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Lethbridge Herald Newspaper Archives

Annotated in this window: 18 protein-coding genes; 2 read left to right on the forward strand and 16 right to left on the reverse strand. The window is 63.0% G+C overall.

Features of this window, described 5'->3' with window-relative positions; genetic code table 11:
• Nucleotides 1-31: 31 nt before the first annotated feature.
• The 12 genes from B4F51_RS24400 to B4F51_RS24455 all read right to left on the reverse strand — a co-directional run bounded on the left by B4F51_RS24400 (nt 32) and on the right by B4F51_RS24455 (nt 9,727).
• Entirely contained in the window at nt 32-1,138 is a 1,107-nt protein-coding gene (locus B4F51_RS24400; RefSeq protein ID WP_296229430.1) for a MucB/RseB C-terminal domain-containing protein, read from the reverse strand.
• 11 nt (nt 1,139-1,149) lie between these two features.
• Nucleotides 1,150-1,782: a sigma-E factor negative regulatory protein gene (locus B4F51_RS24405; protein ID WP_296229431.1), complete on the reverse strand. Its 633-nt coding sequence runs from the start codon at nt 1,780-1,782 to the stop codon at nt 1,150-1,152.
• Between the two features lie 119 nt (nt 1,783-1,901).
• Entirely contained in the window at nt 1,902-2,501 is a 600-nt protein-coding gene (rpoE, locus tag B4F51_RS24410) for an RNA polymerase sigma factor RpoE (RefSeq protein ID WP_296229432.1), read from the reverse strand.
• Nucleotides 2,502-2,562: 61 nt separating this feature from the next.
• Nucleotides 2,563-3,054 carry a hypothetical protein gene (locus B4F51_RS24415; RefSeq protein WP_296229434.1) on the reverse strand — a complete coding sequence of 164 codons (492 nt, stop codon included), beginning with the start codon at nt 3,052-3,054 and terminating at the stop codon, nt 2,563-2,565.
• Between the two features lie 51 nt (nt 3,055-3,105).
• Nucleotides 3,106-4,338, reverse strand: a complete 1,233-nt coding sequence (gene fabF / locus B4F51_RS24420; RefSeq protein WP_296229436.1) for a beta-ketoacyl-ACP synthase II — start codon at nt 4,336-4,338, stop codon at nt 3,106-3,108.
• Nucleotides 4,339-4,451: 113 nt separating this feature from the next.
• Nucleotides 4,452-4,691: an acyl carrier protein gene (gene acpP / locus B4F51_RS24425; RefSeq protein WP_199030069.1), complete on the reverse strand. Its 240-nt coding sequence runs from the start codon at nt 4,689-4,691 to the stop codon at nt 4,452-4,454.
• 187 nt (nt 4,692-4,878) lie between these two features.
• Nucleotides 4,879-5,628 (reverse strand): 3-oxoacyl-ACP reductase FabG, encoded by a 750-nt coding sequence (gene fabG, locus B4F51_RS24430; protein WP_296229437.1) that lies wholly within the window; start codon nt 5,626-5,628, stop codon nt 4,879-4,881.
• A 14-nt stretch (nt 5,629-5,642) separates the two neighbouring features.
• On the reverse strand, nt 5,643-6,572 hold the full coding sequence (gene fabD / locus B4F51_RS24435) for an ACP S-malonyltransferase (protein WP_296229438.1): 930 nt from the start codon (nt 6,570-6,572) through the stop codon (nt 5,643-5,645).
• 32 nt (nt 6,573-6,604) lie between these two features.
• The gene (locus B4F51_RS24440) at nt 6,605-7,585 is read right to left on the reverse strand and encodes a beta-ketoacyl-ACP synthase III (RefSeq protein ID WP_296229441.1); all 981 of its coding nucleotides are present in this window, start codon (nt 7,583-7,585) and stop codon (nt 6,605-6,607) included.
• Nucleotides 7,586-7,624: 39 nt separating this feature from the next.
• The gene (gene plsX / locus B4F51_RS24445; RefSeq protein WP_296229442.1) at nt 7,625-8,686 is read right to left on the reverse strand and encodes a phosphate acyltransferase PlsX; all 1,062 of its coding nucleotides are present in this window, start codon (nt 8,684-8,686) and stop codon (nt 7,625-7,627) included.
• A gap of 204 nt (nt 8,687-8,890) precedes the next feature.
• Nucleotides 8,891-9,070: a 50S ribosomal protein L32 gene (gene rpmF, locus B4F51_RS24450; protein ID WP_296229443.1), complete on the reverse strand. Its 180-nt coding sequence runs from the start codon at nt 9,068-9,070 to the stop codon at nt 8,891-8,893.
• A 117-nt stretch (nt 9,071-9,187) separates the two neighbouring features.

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Lethbridge Herald, The (Newspaper) - December 9, 1974, Lethbridge, Alberta The Herald Business Stocks Miscellaneous Vancouver, Calgary, Montreal Midland Doherty Limited Alton Mines Albany Oil Atta East Gas Alminex Awrnera Ashland Oil BP Canada Brenda Mines Cda Southern Cdn Export Gas Cdn Homestead Cdn Ind Gas Cdn Long Island Cdn Superior Chieftan Oev Dome Pete Dynasty Nufort Res Giant Mascot Gibraltar Mines Granisle Grt Cdn Oil Lochiel Explor Lytton Minerals North Cdn Oil Numac Oil PanCdn Pete Pan Ocean Petrol Paloma Place Gas Ponder Ranger Oil Scurry Rain Seibens Spooner Total Pete Ulster Pete United Canso Westcoast Pete West Decalta MISCELLANEOUS INDUSTRIALS Acres Ltd Aquitame BC Sugar C Pfd Block Bros Canbra Foods Cdn Pac A Pfd Cdn Pac Inv Carling A Pfd Carlmg B Pfd Com Capital Corp Crestbrook Forest Crowsnest Indus Falcon Copper F M Trust Genstar Home Oil A Home Oil B Hud Bay Co Hud Bay Oil Hud Bay A Pfd Hugh Russell C Pfd Husky Oil Husky Oil B Pfd Husky Oil E War Inter Pipe War Inter S P Kaiser Res Kaiser Res War Lobiaw C Pfd Magnasonics 2.40 Pacific Pete PeBen Oilfield 3.80 Royal Trust 4.05 Sandweil Teledyne 5.00 Traders Pfd 7.75 Trimac 2.60 Westfield Minerals 1.60 Weston A Pfd 1.52 Whitepass Yukon 2.00 PIPELINE STOCKS 4.80 Alta Gas A .08 Alta Gas Pfd 22.75 Alta Nat Gas 4.05 Gaz Metro 15.50 Gas Metro A Pfd 6.25 Inland Nat Gas .12 N C Gas .47 N 4 C B Pfd 4.80 Tr-Cda Pipe 11.25 Tr-Cda A Pfd 4.65 Tr-Cda 3 Pfd .85 Tr-Cda Pipe War .95 Westcoast Trans 2.50 West Trans War 8.75 CALGARY 7.37V4 Acroll 5.75 Barons Oil 1.10 N. Continental .70 Western Warner .17 VANCOUVER MINES 15.00 Bathurst Norsemines 14.00 Cima Resources 5.00 Dankoe .13 Davenport 3.70 Lornex .45 Norlhair Mines Primer 2.50 Pyramid 2.72 Silver Standard Valley Copper INDUSTRIALS Key Industries Wardair OILS 4.85 August Petroleum 13.00 Plains Pete 11.50 Stampede Int'l Res 3.50 MUTUAL FUNDS 2.45 All Cdn. Compound 23.25 All Cdn. Dividend 11.62V4 All Cdn Ventures 16.00 Amer Growth Fund 19.50 A.G.F. Special 1.46 Cdn. Invest Fund 2.40 Eaton Commonwealth 16.00 Eaton Leverage 6.62V'Z Eaton Int'l Venture 4.05 Corp. Investors 14.75 Corp Invest Stock Fund 15.75 Dreyfus Fund U.S. 16.00 Grouped In Shares 10.25 Growth Equity 16.50 Invest Growth Fund 27.50 Investors Mutual 48.00 Mutual Accumulating 11.00 Nat. Resources 31.00 N.W. Cdn. 3.60 N.W. Growth 1.52 Principal Growth 11.00 Royfund 4.00 Templeton Growth 1.65 United Accumulative Universal Savings 1.15 Vanguard Toronto mines industrials (Supplied by Richardson Securities of Canada) MINES Acme .06Vi Advocate Asb. 1.00 Akaitcho 1.60 Bralorne 1.30 Broulan .29 Bethlehem 9.00 Bovis .87 Brunswick 3.80 Can. NW Land 1.95 Canada Tung. 2.05 Cassiar 2.60 Central Pat. .66 Chimo .80 Conwest 2.10 Cons. Rambler 1.50 Coin Lake .15 Cochenour 1.02 Craigmont 3.30 Dickenson Mines 7.25 Denison Mines 36.50 D'Hdona .21 Dome Mines Discovery Mines 1.45 East Malartic 3.30 East Sullivan 1.60 Falconbndge 23.50 Frobex .10 First Maritimes .35 Giant Y K. Granduc 1.13 Holhnger A 22.50 Hudson Bay A 12.75 Hydra Ex. .50 Iron Bay 3.80 Iso Joliet Quebec Kerr Addison Key Anacon .17 Labrador 23.25 Lake Shore 3.65 Langis Silver .09 Madsen R.L. .45 Malartic G F. Martin McNeely 26 Maclntyre 31.25 Meta .09 Midnm Intern Mogul 2.20 NuWest Homes 4.70 New Athona .17 New Calumet .14 Noranda 26.87V4 Northgate 2.75 Norlex Pine Point 24.50 Placer Dev. 14.50 Pax Exp. 1.02 Quebec Man .13 Rayrock .81 Radiore .17 Rio Algom 19.50 Roman Corp. siso Sherritt Gordon 4.50 Steep Rock .90 Sunningdale 2 95 Tek Corp. A 2.02 Texmont .14Vi United Canso 6.37V4 Western Mines 2.04 WH Copper Mines 1.50 Wright Hargreaves 1 30 Willroy 1 so Windfall 09 Yellowknite Bear 1.70 Zenmac INDUSTRIALS Abitlbi 9.62Vi Alcan 19.00' Algoma Steel Atco Ind 10.50 Agra Ind 4.25 Bell Tel 43.62'xi Brascan A 9.50 BC Tel 47.00 Burns 8.00 EC Forest 11.12V4 BC Sugar 19.50 Bow Valley Ind 9 25 Cable CAE Ind Cal Power 19.75 Canbra Foods 2.45 Can Cellulose 3.80 Carling O'Keefe 1.85 Chemcell 3.50 Coron Credit 1 55 CWN Gas Pfd 8.25 Cdn Ind 16.00 Cdn Marconi 2.80 Cdn, Vickers 11.50 Chrysler CPR 12.75 Commco Cons Bathurst 23.25 Cons Gas 14.00 Dist Seagrams 31.00 Dom Bridge 16.75 Domtar Dom Textile 6.75 Dom Stores Dome Pete 1550 Dofasco 20.00 Glen Mobile 1 25 Grt Cdn Oil 4.65 Gen Motors 28.75 Grt Lakes Paper 15.25 Gulf Oil Greyhound Hawker Sid 3.90 Hiram Walker A 35.25 Huron Erie 23.75 Imperial Oil A 19.50 Imasca A 23.50 Int Nickel 1950 Int Pipe 10.50 inv Grp A 5 50 IU Int'l 8.8714 IAC Ltd 17.50 Jannock Kaps 7.15 Kel Douglas A 4.40 Laurentide 6.50 Loeb 2.00 Lobiaw A 5.12VJ Metropolitan Massey Ferg McMill Biped 23.00 Moore Corp 38.25 Molsons A 13.00 Molsons B 12.25 Nachurs North Cent 7 50 Peyto 2.20 Power Corp 8.25 Price Co 12.50 Rothrnans 9.00 Shell CDA Simpsons 6.50 Simp Sears Steel Can A Selkirk A 11 00 Texaco 24 00 Trad Grp A 10.75 Trans Mtn Pipe 8.50 Trasn Can Pipe Union Carbide 14.25 Union Gas 7.25 Union Oil 7 50 United Siscoe 2.30 Versatile Mfg 4.70 Westeel 18.00 Westons 18.75 Woodwards A 1762V? BANKS Can Imperial 19.75 Montreal 11.62V6 Nova Scotia 33.00 Royal 25.75 Tor Dom New York (Supplied by Richardson Securities of Canada) Amr T T 41.50 Woolworth 8.75 Anaconda 13.50 Westinghouse Elec 837Vi Beth Steel 34.50 US Steel 3S.62V, Chrysler 7.1214 Gen Tel Elec 1650 Comsat 26.75 TORONTO AVERAGES Dupont 86.87V4 20 Industrials 150.96 down .40 General Motors 20 Golds 375.99 down 1000 Gulf 16.00 10 Base Metals 57.03 down .47 Int Harvester 20.25 15 Western Oils 108.06 down 1 77 Kenn Copper Volume 945.000 Montgomery Ward 14.00 NEW YORK AVERAGES Sears 43.25 20 Industrials 573.99 down 3.59 Exxon 59.25 20 Rails 137.69 down 1.00 Texas Gulf 26.75 15 Utilities 66.11 up .22 Texas Co 20.50 65 Stocks 188.49 down .94 Wix Corporation 8.25 Volume Toronto Stock Exchange Indexes November 1974 13.00 2.60 20.62Vi 4.00 4.00 9.50 3.50 .45 45.00 6.00 9.50 54.00 14.75 4.90 49.50 7.75 7.75 17.25 50.25 28.00 .55 18.50 1.65 .22 .04 .01 .82 .35 2.00 .60 4.10 1.75 .10 .05 .89 4.00 .06 1.30 .08 .52 4.75 4.85 2.01 3.42 1.72 3.58 10.77 2.34 4.05 4.73 3.42 7.71 2.34 4.49 8.83 4.28 4.76 3.31 3.83 3.20 3.00 5.05 6.04 3.36 6.07 3.70 Moitreal Stock Exchange Indexes Novemberl974 1 A N> T1 1 n in -1 1 OOO 71 1 Monday, Dtcwnbw 9, 1974 THE LETHBRIDQE HERALD 17 TSE prices drop in light trading AII indexes down Industrial index on the Toronto Stock Exchange fell 9.37 to 156.18 from 165.55 during November. Gold started the month at 463.67 and ended up at 411.17. Base metals dropped 6.64 to finish the month at 60.62 and western oils fell 30.77 to end the month at 119.15. On the Montreal Stock Exchange the industrial index More costly beef or none at all Two choices left up to consumer VANCOUVER (CP) Canadian consumers will have to choose between more cost- ly beef or no beef at all, a beef industry spokesman said here. And while switching to grass-fed animals from traditional grain-fed beef may result in some cost savings, prices will still go up, a meeting of B.C. Food Council, a provincial government watchdog group, was told. "Last year, feedlot operators lost a cow because of the high price of feed Gordon Park, president of the Canadian Cattlemen's Association, said. "They have to make up for that loss, and so they're pay- ing the producer about 40 cents a pound for calves, and we need 70 cents to show a reasonable he said. Mr. Park said a side of beef which retails for a pound will have to increase to about NO ANSWER Grass-fed beef, initially tourted as the answer to ex- pensive grain-fed beef, will not solve the financial woes of either producers or con- sumers, he said. "Grass-fed cattle come in once a year, but we have to Farmer and businessmen frauds cost ECM millions BRUSSELS (AP) Frauds by small farmers and businessmen have cost the European Common Market hundreds of millions of dollars in the last 15 years, officials here say. The money comes from the common market's farm fund, a subsidy system designed to regulate food production and trade in the nine-country economic community. No (one knows the exact cost, but officials estimate the figure at million. "But that is just the tip of the iceberg the cases we found out one official said. The farm fund is intended to ensure that the community's 280 million population always would have enough to eat at prices fair to both farmers and housewives. Frauds range from petty diddling to massive operations. Farmers in Britain get a slaughter subsidy of ?44 for each mature steer they take to market. To prove the subsidy has been paid, an agriculture ministry official punches a hole in the animal's ear. Some farmers then drive the steer home, hack off the holed ear and sew on another, covering the wound with hair. REPEAT PERFORMANCE The animal goes back to market the next day for a repeat performance. Tu cut down milk surpluses and poor quality wine, the U.S. pilfering toll to reach billion WASHINGTON (AP) United States even- tually their lose an estimated billion because of crimes this year, equal to for every adult in the country, the commerce department reported today. The total U.S. loss last year was billion, including losses from such crimes as shoplifting, burglary, vandalism, bad cheques and employee theft. The cost of crime- prevention measures by business was estimated at billion. The commerce department noted in a special report on business crime that most businesses absorb little of their crime losses, passing them along instead as higher prices for their goods. Retailers, especially department and clothing stores, will suf- fer the biggest crime loss this year, an es- timated billion, the report said. Service companies will have losses of billion, and manu- facturers billion. The department said between 31 per cent and 61 per cent of the com- mercial establishments in the largest American cities suffered burgl.iry attempts in 1972, an 72 per cent of all retail stores in Detroit were burglarized that year. It said shoplifting ac- counted for 28 per cent of crimes against retail stores, followed by: burglaries, 23 per cent; vandalism, 20 per cent; bad cheques 13 per cent; employee theft, 13 per cent; and robbery, three per cent. The report indicated that retailers may be placing too'little emphasis on theft within stores. It cited problems from such employee as under- recording prices on cash registers, personal favors given to friends, theft from shipping de- partments, padded payrolls and accounting fraud, and kickbacks to buyers. common market pays farmers a special subsidy to switch to other crops or produce. The farmer pockets the cash and carries on as before. To reduce grain surpluses and relieve pressure on fodder supplies, the common market gives subsidies for wheat to be dyed blue, making it unfit for human consumption, and fed to animals. Some farmers take the cash but prefer to sell the wheat in its natural state on the market where it fetches a much higher price. Olive oil producers in Italy are suspected of claiming sub- sidies for more trees than they actually possess, of- ficials say. Most offenders escape only with a fine. Butter is a cheater's favorite because the subsidies are big and the commodity easy to disguise. To get through customs checks, it can be coated with chocolate which later is removed and called cocoa butter. It can be transformed as margerine, ice cream or butter. Another case involved shipments of butter to England at a farm subsidy of just under a ton. The shipments crossed the English Channel but they were smuggled back in concealed compartments built into trucks. The butter was resold in Belgium at double the price. Gov offers to buy ranch PRINCE GEORGE, B.C. (CP) The British Columbia agriculture department has offered to buy a acre cattle ranch 26 miles north of here for use as a com- munity grazing pasture. The offer is short of the price asked by owner Merle Lloyd for the W M Ranch, but a final price may be negotiated, real estate salesman Laurie Parker said today. He said the agriculture department already has made plans to improve irrigation on the ranch and has discussed its plans with many local ranchers. VANCOUVER (CP) Kaiser Resources Ltd., said Saturday its Japanese customers have agreed to in- crease the price of coking coal by a long ton for all shipments in the first quarter of 1975. The current price is a long ton. A press release from the company called the additional payment a special bonus and said it would total to approx- imately S million. Edgar F. Kaiser Jr., presi- dent and chief executive of- ficer of Kaiser Resources, said the Japanese customers also have agreed to review possible increases in the base price to be effective April 1, 1975, a year earlier than specified in the long term contract. He said the price review will be related to the prices of other Canadian coals, taking into account different qualities, to assure the com- pany's competitive price position. TORONTO (CP) All ma- jor sectors of the Toronto stock market were lower in light mid-morning trading Monday. The industrial index, wide- ly-based indicator of market trend, fell .22 to 151.14, golds 8.20 to 377.85, base metals .20 to 58.10 and western oils 1.23 to 108.60. Declines outnumbered ad- vances 152 to 80 with 136 issues unchanged. Volume by 11 a.m. was 000 shares, up from at the same time Friday. Occidental Pete fell 1 to Bow Valley to 9V2, Tex- asgulf to Bell Canada to and Consolidated- Bathurst to Montreal Trust rose 1 to Canadian Pacific to and Royal Bank to Camflo Mines lost to Dickenson to Pan Central 24 cents to and Pamcur Vg to Falconbridge Copper rose to and Quebec Sturgeon v's to United Canso was off to and Sunningdale 10 cents to Total Pete gained 10 cents to Market trends dropped 18.03 to 155.83 from 173.86 to finish the month of November lower. Utilities started the month 121.83 and finished at 118.85. Banks were off 15.39 to close the month at 207.07, while papers gained 2.79 to finish the month at 106.24. operate on a more year-round basis." A sudden autumn supply of grass-fed cattle also would cause headaches for meat processors, Ron Tolton, of the Meat Packers Council of Canada, said. "We need a constant inflow to operate on a steady he said. Mary Smillie; an officer of the of Canada, agreed grass-fed cat- tle offer no panacea to the problems afflicting the beef industry, but could provide at least limited relief to the con- sumer. CHEAPER CUTS MRS. Smillie said the con- sumer also must learn to buy less expensive cuts, and alter- nate beef with cheaper varieties of meat and poultry. All three agreed that despite rising prices, con- sumers are not being gouged at the meat counter. And. Mr. Tolton said, Canadians have not reduced their beef consumption. This year, Canadians will consume about 93 pounds per capita, compared with 91.8 pounds last year. Maurie King, chairman of the B.C. Food Council, said the purpose of the meeting was to gain more knowledge of the problems confronting the beef industry. He said recommendations may be made to Agriculture Minister Dave Stupich as a result of the meeting. The council was established in March. 1973, by the provin- cial government to provide advice on all aspects of the food industry. Membership includes per- sons from throughout the food industry. Kaiser increases coal price MONTREAL (CP) Prices dropped in light trading on the Montreal Stock Exchange Monday. Volume at a.m. was snares, compared with shares at the same time Friday. Industrials fell 0.59 to 149.58, the composite 0.41 to 148.86, papers 0.27 to 101.80 and banks 0.18 to 201.72 while utilities rose 0.13 to 117.81. BP Canada fell Vz to Imperial Oil A lo Bell Canada V< to Aquitaine Va to 113, Canadian Imperial Bank Vs to Toronto-Dominion Bank V8 to J31 V< and Shell Canada Vg to SlOVi. Canadian Pacific Ltd. rose to and Bank of Montreal to Among speculative issues, Belleterre Quebec fell two cents to 70 cents after trading shares. VANCOUVER (CP) Prices were down in light trading on the Vancouver Stock exchange Monday. Early volume was 98.840 shares. On the industrials board. EDP was unchanged at .05 on a turnover of shares. In the mines. Colby was up .06 on 26.- 200 shares. Cop-Ex led trading in the oils and was up a half cent at .14 on 5.000 shares. NEW YORK (AP) The stock market backed down again Monday after giving up on an early recovery attempt. The Dow Jones average of 30 in- dustrials, up about three points from Friday's 12-year closing low in the ear- ly going, was off 3.60 at 574.00 by noon- time. Losers held a 4-3 edge on gainers at the New York Stock Exchange. Winnipeg grain WINNIPEG (CP) Prices of com- modity futures continued lo slump in light activity through mid-session Monday on the Winnipeg Commrdity Exchange. Heaviest losses were suffered by oilseeds, with rapeseed easing as much as 16 cents a bushel. Friday's volume of trade was 000 bushels of feed wheat, of oats, of barley, of corn, 334.000 of rye. of flax and 000 of rapeseed. Mid-session prices: Thunder Bay rapeseed: Dec. 12 lower 8.08A; May 13 lower 8.28A; July unchanged 8.32A; Oct. 10 lower 8.05A. Vancouver rapeseed- Jan. 15% lower 8.42A; Mar. 16 lower 8.29A; June 14 lower 8.19A: Sept. 11 lower 8.04A. Flax. Dec. 11 lower 10.19A; May 12 lower 10.27A: July 13 lower 10.07A; Oct. five lower 9.95A. Feed wheat: Dec. one higher 3.90A; May one lower 3.78A: July two lower 3.S1A; Oct. not open. Corn- Mar. six lower 4.00A; May six lower 4.06A: July six lower not open. Barley: Dec. two lower 3.01'A. May threee lower 3.02A: July 2'A lower 2.99 Oats: Dec. lower 1.943'4A; May 1% lower l.SOte: July not open. Rye: Dec. May 5Vi lower July six lower 3.05A. On the American Stock Exchange. the market value index was down 77 at 58.36. The NYSE composite index of all its listed common stocks declined .20 to 34.25 Among Canadian issues on the NYSE, Canadian Pacific was up '4 to and Seagrams up V4 to Sai'j. Dome Mines was down lz to S46J2 and Campbell Red Lake slipped to Alcan remained unchanged at as did International Nickel at Livestock Calgary CALGARY (CP) Receipts to li a.m. Monday from the Calgary public stockyards totalled about 230 head, mostly slaughter cows. Trade was steady on cows. There were insufficient slaughter steers and heifers sold to establish a market. Good cows sold 50 cents higher with a strong local demand. Cows Dl. 2 20-22, D3 17.50-20, D4 12- 17. Bulls 16.50-19 There were too few feeder cattle on offer to establish quotations. Hogs base 54.55. Hog prices EDMONTON (CPi Prices to 11 a.m. Monday provided by the Alberta Hog Producers Marketing Board. Fri- day prices in brackets: Edmonton- 5455 Calgary: 54 55 Red Deer: 54.50 Hogs sold to 11 a.m. hogs sold Friday 2.604. average 58.00. Sows average 31.10. Currencies MONTREAL (CP i Monday's mid- day foreign exchange selling rates supplied by the Bank of Montreal- Bermuda dollar 1 0100 Denmark kroner .1730 France franc .2190 Germany mark .4105 Italy lira .001530 Japan yen 003340 Mexico peso .0805 Spain pesata .0177 Sweden kroner 2370 Switzerland franc .3880 United States dollar .9900 United Kingdom pound 2.3300 U.S.S.R. 1.3026 Quotations in Canadian funds. Dollar value MONTREAL (CP) U.S. dollar in terms of Canadian funds at noon Mon- day was down 3-25 at 33-50. Pound sterling was up 41-100 at K 30 37-100 In New York, the Canadian dollar was up 11-100 at SI .01 7-20. Pound sterl- ing was up 7-10 at 5-10. Dealers'president Ken Robison, president of King Chrysler Dodge Ltd., has been named to a two-year term as pres- ident of the Lethbridge Auto Dealers Association. Past-president of the 10-dealer association is Doug Dunlop, president of Dunlop Ford Sales Ltd. ACCOUNTANT A position is available for an Account Payable accountant. 2 years experience required. Ex- cellent working conditions with company fringe benefits available to the successful applicant. Please reply in writing stating experience and expected salary to: Mr. M. 0. Rombough P.O. Box 99, Canbra Poods Ltd. Lethbridge, Alta. ;